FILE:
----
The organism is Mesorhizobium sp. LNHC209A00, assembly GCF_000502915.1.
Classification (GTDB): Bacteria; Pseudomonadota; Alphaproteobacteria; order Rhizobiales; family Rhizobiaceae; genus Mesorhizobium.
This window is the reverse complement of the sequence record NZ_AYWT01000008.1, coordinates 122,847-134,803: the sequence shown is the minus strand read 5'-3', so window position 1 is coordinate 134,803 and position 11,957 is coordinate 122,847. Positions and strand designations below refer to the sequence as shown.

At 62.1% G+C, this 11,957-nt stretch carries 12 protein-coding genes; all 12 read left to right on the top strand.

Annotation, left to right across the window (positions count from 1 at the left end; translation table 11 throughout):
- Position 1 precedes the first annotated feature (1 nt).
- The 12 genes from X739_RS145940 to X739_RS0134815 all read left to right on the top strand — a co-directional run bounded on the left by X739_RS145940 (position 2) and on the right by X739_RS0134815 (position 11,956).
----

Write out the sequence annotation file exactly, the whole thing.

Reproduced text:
The organism is Mesorhizobium sp. LNHC209A00, assembly GCF_000502915.1.
Classification (GTDB): Bacteria; Pseudomonadota; Alphaproteobacteria; order Rhizobiales; family Rhizobiaceae; genus Mesorhizobium.
This window is the reverse complement of the sequence record NZ_AYWT01000008.1, coordinates 122,847-134,803: the sequence shown is the minus strand read 5'-3', so window position 1 is coordinate 134,803 and position 11,957 is coordinate 122,847. Positions and strand designations below refer to the sequence as shown.

At 62.1% G+C, this 11,957-nt stretch carries 12 protein-coding genes; all 12 read left to right on the top strand.

Annotation, left to right across the window (positions count from 1 at the left end; translation table 11 throughout):
- Position 1 precedes the first annotated feature (1 nt).
- The 12 genes from X739_RS145940 to X739_RS0134815 all read left to right on the top strand — a co-directional run bounded on the left by X739_RS145940 (position 2) and on the right by X739_RS0134815 (position 11,956).